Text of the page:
How are heart disease and brain health related?

How are heart disease and brain health related?

 By Dr. Elizabeth Klodas

As a cardiologist, understandably, I’m focused on diseases of the heart. After all, that’s what I’ve been trained to do. So I obsess about heart arteries, the heart’s pumping function, all four heart valves, and the heart’s electrical system.

However, our heart, no matter how miraculous, does not exist in isolation. It’s an integral component of an entire organism where everything is inter-related and inter-dependent. The recent finding that once people experience a heart attack or angina (heart pain), they also experience more rapid cognitive decline is a stark reminder of this inter-dependency among organ systems.

Here is a graph from that study:

In the graph, the blue lines represent cognitive function as measured by various means in older adults unaffected by heart disease. Yes, there’s some deterioration over time, but it’s pretty gradual. The red lines represent cognitive function in similar individuals who experience a heart event. Red line trajectories follow the expected path but then suddenly deviate downward right after a heart attack or angina diagnosis (the inflection point).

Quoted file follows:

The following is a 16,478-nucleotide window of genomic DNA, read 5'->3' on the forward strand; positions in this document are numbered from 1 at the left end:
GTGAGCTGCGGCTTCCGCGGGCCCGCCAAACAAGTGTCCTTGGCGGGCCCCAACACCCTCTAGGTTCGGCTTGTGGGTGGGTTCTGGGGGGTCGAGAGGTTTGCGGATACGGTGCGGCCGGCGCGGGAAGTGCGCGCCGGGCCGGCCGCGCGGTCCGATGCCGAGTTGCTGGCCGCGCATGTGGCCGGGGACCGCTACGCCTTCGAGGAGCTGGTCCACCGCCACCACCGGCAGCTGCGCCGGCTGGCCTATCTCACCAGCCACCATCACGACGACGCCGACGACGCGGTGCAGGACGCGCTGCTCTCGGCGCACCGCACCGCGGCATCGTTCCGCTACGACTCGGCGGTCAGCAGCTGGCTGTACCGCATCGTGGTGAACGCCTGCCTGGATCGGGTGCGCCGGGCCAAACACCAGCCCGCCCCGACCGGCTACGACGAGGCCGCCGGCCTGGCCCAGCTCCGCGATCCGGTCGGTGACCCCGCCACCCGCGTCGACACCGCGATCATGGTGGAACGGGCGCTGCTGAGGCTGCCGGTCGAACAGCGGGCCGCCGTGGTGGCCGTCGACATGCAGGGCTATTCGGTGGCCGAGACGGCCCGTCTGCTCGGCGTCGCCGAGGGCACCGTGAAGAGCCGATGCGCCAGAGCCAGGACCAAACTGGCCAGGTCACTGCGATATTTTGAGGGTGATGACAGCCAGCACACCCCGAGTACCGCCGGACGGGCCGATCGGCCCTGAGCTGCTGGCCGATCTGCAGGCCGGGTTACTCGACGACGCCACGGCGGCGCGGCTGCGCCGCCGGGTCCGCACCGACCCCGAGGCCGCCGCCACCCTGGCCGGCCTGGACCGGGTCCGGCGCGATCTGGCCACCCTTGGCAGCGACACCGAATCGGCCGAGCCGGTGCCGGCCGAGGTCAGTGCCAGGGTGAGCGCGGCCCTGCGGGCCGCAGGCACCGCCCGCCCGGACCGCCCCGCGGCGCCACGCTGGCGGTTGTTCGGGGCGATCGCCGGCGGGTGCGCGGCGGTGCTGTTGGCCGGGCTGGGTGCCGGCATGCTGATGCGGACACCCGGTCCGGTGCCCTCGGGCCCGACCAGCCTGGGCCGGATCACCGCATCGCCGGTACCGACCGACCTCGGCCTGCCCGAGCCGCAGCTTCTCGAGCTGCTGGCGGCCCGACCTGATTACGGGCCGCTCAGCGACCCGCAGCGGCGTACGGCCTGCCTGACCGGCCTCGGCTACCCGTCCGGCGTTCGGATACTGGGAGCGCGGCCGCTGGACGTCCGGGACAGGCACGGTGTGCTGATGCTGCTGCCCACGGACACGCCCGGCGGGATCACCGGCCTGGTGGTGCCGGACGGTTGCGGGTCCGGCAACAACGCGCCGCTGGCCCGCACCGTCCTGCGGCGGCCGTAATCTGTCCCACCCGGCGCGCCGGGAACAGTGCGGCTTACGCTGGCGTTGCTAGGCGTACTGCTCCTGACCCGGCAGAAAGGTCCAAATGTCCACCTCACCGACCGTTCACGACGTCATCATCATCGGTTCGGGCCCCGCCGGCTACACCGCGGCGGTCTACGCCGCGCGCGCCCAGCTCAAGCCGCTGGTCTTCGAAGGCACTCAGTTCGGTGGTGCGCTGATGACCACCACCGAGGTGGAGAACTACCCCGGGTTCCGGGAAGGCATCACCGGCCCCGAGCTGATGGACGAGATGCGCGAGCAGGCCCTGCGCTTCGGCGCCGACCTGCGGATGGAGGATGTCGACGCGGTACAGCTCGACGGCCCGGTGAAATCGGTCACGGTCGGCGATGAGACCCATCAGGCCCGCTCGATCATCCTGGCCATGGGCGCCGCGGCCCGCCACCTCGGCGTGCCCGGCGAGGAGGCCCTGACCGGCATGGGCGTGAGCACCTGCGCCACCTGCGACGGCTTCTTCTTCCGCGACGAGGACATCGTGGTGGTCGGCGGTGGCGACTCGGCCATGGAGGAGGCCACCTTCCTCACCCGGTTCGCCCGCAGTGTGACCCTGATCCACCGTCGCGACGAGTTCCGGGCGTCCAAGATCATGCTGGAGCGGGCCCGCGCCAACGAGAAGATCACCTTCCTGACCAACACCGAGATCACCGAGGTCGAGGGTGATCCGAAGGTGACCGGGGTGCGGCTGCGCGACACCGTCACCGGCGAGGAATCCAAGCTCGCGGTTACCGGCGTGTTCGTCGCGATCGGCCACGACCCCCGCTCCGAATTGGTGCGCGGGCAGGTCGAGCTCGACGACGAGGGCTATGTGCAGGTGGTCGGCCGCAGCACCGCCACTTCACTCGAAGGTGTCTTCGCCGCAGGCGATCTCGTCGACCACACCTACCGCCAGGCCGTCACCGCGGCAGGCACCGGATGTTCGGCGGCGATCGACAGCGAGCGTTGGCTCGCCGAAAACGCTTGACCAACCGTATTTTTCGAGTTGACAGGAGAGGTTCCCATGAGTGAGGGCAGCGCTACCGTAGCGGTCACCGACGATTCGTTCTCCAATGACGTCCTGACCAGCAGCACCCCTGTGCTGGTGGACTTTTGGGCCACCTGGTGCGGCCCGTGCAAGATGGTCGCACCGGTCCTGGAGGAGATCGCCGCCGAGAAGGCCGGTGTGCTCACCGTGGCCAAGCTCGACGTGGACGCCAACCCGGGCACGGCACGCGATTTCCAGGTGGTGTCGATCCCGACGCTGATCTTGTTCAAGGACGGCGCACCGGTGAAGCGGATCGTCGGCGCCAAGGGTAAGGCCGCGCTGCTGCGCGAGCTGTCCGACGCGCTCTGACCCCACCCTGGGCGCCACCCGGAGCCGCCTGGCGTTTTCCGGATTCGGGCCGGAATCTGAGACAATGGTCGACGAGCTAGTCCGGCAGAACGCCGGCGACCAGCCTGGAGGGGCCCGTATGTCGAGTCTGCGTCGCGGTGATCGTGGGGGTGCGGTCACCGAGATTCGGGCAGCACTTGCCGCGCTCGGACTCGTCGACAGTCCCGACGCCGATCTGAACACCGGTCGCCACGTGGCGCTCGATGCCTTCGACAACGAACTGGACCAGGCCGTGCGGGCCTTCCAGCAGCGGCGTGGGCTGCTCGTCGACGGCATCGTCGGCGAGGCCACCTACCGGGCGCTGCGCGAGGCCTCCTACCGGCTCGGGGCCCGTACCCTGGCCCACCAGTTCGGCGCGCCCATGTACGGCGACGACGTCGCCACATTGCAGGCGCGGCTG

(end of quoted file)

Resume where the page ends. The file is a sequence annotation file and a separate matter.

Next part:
The reason for the accelerated decline in brain health in individuals with heart events is unknown – but could include decreases in blood flow to the brain during a heart event or be related to common risk factors like obesity, diabetes, high cholesterol and high blood pressure. 

An interesting possibility is that it may have something to do with the more intensive drug regimens used in individuals who have experienced a heart attack or heart pain. 

Although the absolute decline in brain health in affected individuals was felt to be small over the course of the study, given the unfavorable trajectory and given that there is no good treatment for dementia we should still be concerned about the findings.

So what’s the practical takeaway? If you have risk factors for heart disease, attend to them as best as you can so that you never experience a heart attack or heart pain. If you’ve already had an event, live in a way that has been proven to help support heart and brain health. Regardless which category you fit into, what you eat truly matters. At Step One we may focus a lot on cholesterol, but if you eat in a way that helps lower cholesterol, you will also be eating in a way that helps lower blood sugar, and reduce blood pressure and help you lose weight.  And if that’s going to be good for your heart, it’s also going to be good for your brain.

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